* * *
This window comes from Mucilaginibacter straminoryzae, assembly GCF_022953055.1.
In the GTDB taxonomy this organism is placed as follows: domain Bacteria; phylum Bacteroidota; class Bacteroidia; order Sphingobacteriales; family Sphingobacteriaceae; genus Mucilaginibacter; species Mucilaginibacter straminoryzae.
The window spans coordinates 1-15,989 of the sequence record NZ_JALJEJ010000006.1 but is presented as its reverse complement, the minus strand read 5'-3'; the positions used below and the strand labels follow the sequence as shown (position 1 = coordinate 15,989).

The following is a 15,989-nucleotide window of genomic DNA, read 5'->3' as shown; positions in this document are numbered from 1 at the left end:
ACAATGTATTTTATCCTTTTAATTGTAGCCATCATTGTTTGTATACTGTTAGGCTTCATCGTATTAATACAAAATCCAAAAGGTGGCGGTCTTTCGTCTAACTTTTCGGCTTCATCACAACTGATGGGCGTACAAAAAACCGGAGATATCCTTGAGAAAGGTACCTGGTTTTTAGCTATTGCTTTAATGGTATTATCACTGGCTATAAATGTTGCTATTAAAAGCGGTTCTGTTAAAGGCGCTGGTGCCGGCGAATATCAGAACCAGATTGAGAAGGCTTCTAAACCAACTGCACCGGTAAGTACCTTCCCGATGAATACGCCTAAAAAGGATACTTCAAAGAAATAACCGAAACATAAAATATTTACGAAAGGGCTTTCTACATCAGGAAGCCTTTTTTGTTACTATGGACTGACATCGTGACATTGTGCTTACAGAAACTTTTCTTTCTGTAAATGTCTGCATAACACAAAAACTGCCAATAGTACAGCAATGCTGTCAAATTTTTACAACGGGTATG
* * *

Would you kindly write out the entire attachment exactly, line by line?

This window comes from Mucilaginibacter straminoryzae, assembly GCF_022953055.1.
In the GTDB taxonomy this organism is placed as follows: domain Bacteria; phylum Bacteroidota; class Bacteroidia; order Sphingobacteriales; family Sphingobacteriaceae; genus Mucilaginibacter; species Mucilaginibacter straminoryzae.
The window spans coordinates 1-15,989 of the sequence record NZ_JALJEJ010000006.1 but is presented as its reverse complement, the minus strand read 5'-3'; the positions used below and the strand labels follow the sequence as shown (position 1 = coordinate 15,989).

The following is a 15,989-nucleotide window of genomic DNA, read 5'->3' as shown; positions in this document are numbered from 1 at the left end:
ACAATGTATTTTATCCTTTTAATTGTAGCCATCATTGTTTGTATACTGTTAGGCTTCATCGTATTAATACAAAATCCAAAAGGTGGCGGTCTTTCGTCTAACTTTTCGGCTTCATCACAACTGATGGGCGTACAAAAAACCGGAGATATCCTTGAGAAAGGTACCTGGTTTTTAGCTATTGCTTTAATGGTATTATCACTGGCTATAAATGTTGCTATTAAAAGCGGTTCTGTTAAAGGCGCTGGTGCCGGCGAATATCAGAACCAGATTGAGAAGGCTTCTAAACCAACTGCACCGGTAAGTACCTTCCCGATGAATACGCCTAAAAAGGATACTTCAAAGAAATAACCGAAACATAAAATATTTACGAAAGGGCTTTCTACATCAGGAAGCCTTTTTTGTTACTATGGACTGACATCGTGACATTGTGCTTACAGAAACTTTTCTTTCTGTAAATGTCTGCATAACACAAAAACTGCCAATAGTACAGCAATGCTGTCAAATTTTTACAACGGGTATG